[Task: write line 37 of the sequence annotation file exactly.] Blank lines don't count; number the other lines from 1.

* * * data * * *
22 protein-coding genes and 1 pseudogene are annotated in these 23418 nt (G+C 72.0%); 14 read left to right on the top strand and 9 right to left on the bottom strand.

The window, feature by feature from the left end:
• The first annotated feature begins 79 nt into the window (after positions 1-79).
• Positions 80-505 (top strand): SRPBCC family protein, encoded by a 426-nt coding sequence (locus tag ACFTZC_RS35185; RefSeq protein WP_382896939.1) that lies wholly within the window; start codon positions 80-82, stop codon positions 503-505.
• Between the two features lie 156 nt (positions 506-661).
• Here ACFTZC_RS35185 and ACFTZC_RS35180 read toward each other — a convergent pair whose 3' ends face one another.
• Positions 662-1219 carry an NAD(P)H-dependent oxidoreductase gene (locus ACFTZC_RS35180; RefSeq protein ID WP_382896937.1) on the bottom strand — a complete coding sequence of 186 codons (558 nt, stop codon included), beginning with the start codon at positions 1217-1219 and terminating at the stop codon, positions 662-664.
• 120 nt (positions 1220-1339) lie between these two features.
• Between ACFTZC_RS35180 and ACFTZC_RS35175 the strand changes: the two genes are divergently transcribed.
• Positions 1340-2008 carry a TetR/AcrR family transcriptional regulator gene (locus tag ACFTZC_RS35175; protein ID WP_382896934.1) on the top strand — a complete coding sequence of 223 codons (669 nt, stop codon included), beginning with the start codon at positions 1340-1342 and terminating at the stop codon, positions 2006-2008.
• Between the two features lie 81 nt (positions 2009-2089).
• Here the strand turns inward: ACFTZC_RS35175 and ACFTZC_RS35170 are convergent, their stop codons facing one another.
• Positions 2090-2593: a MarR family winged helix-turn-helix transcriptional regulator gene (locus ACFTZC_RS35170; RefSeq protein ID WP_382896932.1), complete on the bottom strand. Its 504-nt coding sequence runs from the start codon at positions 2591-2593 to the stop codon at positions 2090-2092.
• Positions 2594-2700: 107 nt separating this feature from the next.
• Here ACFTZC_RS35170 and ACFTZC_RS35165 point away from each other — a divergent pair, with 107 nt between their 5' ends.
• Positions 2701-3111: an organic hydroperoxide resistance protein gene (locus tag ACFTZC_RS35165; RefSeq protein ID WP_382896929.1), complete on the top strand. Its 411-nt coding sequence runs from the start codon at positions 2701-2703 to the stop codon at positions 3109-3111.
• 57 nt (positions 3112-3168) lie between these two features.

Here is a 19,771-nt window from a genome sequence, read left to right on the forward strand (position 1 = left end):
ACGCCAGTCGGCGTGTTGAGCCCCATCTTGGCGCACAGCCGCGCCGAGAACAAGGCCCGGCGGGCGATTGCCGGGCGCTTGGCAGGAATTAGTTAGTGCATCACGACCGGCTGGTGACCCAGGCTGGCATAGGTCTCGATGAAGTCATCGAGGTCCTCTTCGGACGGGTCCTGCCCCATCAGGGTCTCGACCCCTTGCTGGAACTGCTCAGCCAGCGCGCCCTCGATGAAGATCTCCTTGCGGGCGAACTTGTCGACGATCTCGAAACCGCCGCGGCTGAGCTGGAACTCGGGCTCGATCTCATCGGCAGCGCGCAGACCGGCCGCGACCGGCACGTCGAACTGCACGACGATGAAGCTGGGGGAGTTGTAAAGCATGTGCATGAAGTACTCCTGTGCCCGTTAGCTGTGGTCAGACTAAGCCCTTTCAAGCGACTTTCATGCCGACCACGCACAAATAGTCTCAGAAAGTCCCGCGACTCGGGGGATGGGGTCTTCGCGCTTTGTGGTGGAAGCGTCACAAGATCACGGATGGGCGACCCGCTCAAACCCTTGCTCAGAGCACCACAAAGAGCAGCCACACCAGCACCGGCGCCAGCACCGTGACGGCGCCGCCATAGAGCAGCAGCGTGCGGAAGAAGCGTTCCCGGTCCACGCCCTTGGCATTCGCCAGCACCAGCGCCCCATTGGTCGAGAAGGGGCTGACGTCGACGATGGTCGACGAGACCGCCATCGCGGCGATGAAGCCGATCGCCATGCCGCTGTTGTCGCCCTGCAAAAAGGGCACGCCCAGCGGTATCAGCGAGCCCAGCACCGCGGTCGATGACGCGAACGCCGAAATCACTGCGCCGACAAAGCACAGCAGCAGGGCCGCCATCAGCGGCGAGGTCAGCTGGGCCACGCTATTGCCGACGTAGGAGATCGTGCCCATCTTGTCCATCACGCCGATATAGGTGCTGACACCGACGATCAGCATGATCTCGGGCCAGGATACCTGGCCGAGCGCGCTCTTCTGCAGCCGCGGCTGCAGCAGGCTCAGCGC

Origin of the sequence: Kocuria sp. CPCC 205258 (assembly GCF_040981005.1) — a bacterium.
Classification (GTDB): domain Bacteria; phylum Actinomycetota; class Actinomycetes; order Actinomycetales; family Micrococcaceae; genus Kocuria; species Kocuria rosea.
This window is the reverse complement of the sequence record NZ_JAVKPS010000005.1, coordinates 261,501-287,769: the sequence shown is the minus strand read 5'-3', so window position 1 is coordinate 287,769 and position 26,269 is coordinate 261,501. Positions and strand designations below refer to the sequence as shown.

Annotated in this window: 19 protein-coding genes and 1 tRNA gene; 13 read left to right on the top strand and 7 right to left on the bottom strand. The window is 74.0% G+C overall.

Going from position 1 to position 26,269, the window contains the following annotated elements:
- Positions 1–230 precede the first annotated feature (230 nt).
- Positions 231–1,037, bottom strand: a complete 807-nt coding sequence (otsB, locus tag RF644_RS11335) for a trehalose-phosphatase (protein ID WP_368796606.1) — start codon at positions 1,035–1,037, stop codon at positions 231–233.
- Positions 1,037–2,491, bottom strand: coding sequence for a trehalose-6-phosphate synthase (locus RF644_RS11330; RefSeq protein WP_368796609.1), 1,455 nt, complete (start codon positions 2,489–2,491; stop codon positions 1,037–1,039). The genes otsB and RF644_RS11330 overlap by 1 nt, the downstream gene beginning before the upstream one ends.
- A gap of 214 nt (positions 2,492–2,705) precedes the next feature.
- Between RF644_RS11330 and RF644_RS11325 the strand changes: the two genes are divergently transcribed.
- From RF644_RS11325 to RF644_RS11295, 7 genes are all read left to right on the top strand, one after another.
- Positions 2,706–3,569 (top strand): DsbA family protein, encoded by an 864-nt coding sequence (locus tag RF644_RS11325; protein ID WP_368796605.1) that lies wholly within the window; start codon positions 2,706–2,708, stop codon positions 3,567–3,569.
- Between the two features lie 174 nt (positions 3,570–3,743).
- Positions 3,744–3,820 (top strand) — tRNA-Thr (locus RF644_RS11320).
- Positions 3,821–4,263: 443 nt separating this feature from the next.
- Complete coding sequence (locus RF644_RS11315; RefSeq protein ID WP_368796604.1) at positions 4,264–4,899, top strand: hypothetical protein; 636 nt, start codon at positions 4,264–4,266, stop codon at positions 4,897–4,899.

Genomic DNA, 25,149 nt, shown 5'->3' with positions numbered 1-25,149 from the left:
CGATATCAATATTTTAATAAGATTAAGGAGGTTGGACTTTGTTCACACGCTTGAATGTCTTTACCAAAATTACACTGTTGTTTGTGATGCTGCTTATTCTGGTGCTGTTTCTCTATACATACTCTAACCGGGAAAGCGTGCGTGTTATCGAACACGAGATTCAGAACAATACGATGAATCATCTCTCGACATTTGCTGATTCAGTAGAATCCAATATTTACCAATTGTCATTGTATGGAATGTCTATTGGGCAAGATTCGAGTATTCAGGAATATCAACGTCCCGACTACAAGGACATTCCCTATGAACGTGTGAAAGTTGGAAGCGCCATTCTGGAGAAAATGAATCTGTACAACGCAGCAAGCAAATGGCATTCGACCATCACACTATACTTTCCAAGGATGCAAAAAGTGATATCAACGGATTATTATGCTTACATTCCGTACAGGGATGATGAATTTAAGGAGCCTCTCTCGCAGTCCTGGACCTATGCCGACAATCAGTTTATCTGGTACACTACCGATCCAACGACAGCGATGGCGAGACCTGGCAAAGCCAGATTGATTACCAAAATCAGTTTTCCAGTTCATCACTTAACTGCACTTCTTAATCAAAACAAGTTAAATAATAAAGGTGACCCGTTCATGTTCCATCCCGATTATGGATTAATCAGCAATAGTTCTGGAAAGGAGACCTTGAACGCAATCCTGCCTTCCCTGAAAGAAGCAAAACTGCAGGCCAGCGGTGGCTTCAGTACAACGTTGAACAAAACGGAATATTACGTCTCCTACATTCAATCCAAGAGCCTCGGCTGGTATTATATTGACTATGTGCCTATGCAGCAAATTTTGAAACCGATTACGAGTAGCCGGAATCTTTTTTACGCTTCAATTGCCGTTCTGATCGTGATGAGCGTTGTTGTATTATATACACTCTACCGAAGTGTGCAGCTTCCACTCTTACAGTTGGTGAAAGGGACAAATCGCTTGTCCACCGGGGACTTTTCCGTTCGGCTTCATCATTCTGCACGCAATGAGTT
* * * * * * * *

CGATATCAATATTTTAATAAGATTAAGGAGGTTGGACTTTGTTCACACGCTTGAATGTCTTTACCAAAATTACACTGTTGTTTGTGATGCTGCTTATTCTGGTGCTGTTTCTCTATACATACTCTAACCGGGAAAGCGTGCGTGTTATCGAACACGAGATTCAGAACAATACGATGAATCATCTCTCGACATTTGCTGATTCAGTAGAATCCAATATTTACCAATTGTCATTGTATGGAATGTCTATTGGGCAAGATTCGAGTATTCAGGAATATCAACGTCCCGACTACAAGGACATTCCCTATGAACGTGTGAAAGTTGGAAGCGCCATTCTGGAGAAAATGAATCTGTACAACGCAGCAAGCAAATGGCATTCGACCATCACACTATACTTTCCAAGGATGCAAAAAGTGATATCAACGGATTATTATGCTTACATTCCGTACAGGGATGATGAATTTAAGGAGCCTCTCTCGCAGTCCTGGACCTATGCCGACAATCAGTTTATCTGGTACACTACCGATCCAACGACAGCGATGGCGAGACCTGGCAAAGCCAGATTGATTACCAAAATCAGTTTTCCAGTTCATCACTTAACTGCACTTCTTAATCAAAACAAGTTAAATAATAAAGGTGACCCGTTCATGTTCCATCCCGATTATGGATTAATCAGCAATAGTTCTGGAAAGGAGACCTTGAACGCAATCCTGCCTTCCCTGAAAGAAGCAAAACTGCAGGCCAGCGGTGGCTTCAGTACAACGTTGAACAAAACGGAATATTACGTCTCCTACATTCAATCCAAGAGCCTCGGCTGGTATTATATTGACTATGTGCCTATGCAGCAAATTTTGAAACCGATTACGAGTAGCCGGAATCTTTTTTACGCTTCAATTGCCGTTCTGATCGTGATGAGCGTTGTTGTATTATATACACTCTACCGAAGTGTGCAGCTTCCACTCTTACAGTTGGTGAAAGGGACAAATCGCTTGTCCACCGGGGACTTTTCCGTTCGGCTTCATCATTCTGCACGCAATGAGTT